That’s me, the writer, him. I am a man. Not maybe a first-rate man.
I’m perfectly willing to admit that I may be in fact a kind of second-rate or imitation man,
a Pretend-a-Him.
I am to a genuine male him as a microwaved fish stick is to a whole grilled Chinook salmon.

With “the beard and the guns and the wives and the little short sentences” Hemingway did man right.
He would have died rather than have syntax or semicolons. And he did. He shot himself.
A short sentence. Anything rather than a long sentence, a life sentence.
Death sentences are short and very, very manly.
Life sentence goes on and on,
full of syntax and qualifying clauses and confusing references and getting old.

Shamelessly. I have allowed myself to get old and haven’t done one single thing about it.
My tenses get all mixed up. There must have been something that a real man could have done.
Something short of guns, but more effective than Oil of Olay. What was the use?
If I’m no good at pretending to be a man and no good at being young,
I might just as well start pretending that I am an old woman.

*From Ursula K. Le Guin on Being a Man by Brain Pickings

7 users have voted.

Few are guilty, but all are responsible.”
― Abraham Joshua Heschel, The Prophets

mhagle's picture


3 users have voted.


"Make dirt, not war." eyo

smiley7's picture

Sorry to learn of you family's loss; sending virtual hugs.

3 users have voted.
TheOtherMaven's picture

I've made several attempts to retrieve my Reddit password, and all have gone into the Bit Bucket of Eternity. No response, no nothing.

Looks like I'll have to make up a new account and start all over again, because their customer "service"is nonexistent.

Edit: Never mind - finally got through to them by using my *exact* username (same as here). Apparently you mustn't forget your username or you go in the Bit Bucket.

1 user has voted.

There is no justice. There can be no peace.

janis b's picture

I'm sorry for your family's loss.

In thinking of you, and your closeness to the child in you, I thought of this ...


Once, in a little pond, in the muddy water under the lily pads,
there lived a little water beetle in a community of water
beetles. They lived a simple and comfortable life in the pond
with few disturbances and interruptions.

Once in a while, sadness would come to the community when one of
their fellow beetles would climb the stem of a lily pad and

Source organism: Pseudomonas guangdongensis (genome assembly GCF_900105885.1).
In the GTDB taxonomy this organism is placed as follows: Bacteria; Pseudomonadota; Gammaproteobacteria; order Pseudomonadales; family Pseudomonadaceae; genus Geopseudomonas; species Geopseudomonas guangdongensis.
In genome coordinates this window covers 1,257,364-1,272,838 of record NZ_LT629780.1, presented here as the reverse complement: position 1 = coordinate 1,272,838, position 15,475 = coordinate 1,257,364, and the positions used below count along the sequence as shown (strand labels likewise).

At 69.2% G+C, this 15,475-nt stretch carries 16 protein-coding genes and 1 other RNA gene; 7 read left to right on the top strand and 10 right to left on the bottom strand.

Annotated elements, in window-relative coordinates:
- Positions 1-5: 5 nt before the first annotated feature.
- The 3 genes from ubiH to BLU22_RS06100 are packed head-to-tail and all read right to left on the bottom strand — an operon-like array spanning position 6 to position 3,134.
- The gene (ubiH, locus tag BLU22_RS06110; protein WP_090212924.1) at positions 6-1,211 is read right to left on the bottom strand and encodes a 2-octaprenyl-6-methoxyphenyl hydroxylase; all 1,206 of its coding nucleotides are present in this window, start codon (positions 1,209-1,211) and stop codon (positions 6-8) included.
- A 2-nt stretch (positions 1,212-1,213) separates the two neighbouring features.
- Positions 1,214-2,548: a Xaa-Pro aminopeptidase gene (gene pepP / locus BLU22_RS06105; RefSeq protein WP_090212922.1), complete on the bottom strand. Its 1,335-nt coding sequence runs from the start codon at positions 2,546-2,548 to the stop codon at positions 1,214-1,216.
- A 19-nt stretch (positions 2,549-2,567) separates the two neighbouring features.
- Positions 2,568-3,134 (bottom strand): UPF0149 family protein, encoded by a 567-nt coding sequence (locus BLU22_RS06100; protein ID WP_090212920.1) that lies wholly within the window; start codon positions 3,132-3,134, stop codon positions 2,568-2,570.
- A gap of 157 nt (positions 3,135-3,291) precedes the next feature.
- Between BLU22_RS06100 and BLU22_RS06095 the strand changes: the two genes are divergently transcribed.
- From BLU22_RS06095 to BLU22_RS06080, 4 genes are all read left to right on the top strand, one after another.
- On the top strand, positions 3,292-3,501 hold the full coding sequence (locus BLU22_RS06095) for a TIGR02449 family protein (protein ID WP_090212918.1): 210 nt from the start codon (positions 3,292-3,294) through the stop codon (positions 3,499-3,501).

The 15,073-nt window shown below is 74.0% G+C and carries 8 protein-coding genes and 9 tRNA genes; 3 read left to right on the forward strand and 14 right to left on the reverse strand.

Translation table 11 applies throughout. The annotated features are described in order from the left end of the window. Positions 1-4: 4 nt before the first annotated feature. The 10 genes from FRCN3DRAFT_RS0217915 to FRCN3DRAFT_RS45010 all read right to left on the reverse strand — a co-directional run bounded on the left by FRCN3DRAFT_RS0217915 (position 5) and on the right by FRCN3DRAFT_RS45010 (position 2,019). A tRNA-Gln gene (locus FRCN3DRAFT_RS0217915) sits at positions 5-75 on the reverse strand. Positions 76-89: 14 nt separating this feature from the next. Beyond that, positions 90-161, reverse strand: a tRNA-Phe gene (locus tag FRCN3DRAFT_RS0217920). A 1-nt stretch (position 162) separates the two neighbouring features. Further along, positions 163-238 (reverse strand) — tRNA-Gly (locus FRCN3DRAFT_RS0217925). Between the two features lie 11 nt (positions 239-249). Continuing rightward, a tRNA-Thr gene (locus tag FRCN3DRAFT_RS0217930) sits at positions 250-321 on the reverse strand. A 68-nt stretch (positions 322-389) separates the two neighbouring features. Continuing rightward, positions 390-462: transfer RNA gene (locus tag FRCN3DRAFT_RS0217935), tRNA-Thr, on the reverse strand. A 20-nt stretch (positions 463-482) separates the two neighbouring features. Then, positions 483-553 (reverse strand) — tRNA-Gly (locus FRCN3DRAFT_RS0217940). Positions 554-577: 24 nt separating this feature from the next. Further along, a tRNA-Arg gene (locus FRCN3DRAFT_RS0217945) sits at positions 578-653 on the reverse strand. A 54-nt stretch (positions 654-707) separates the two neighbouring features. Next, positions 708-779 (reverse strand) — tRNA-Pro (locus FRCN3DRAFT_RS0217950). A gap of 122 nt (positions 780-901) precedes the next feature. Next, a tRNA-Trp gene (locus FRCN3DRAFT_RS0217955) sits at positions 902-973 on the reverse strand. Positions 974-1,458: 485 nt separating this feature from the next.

would never be seen again. They knew when this happened; their
friend was dead, gone forever.

Then, one day, one little water beetle felt an irresistible urge
to climb up that stem. However, he was determined that he would
not leave forever. He would come back and tell his friends what
he had found at the top.

When he reached the top and climbed out of the water onto the
surface of the lily pad, he was so tired, and the sun felt so
warm, that he decided he must take a nap. As he slept, his body
changed and when he woke up, he had turned into a beautiful
blue-tailed dragonfly with broad wings and a slender body
designed for flying.

So, fly he did! And, as he soared he saw the beauty of a whole
new world and a far superior way of life to what he had never
known existed.

Then he remembered his beetle friends and how they were thinking
by now he was dead. He wanted to go back to tell them, and
explain to them that he was now more alive than he had ever been
before. His life had been fulfilled rather than ended.

But, his new body would not go down into the water. He could
not get back to tell his friends the good news. Then he
understood that their time would come, when they, too, would
know what he now knew. So, he raised his wings and flew off
into his joyous new life!

~Author Unknown~

4 users have voted.
Anja Geitz's picture

It's been a very sad day all around for both my Sister and my Brother-in-law. Lots of conversations about life, memories, and the connections we have people. Really crystallizes where our efforts should be focused on: relationships.

1 user has voted.

There is always Music amongst the trees in the Garden, but our hearts must be very quiet to hear it. ~ Minnie Aumonier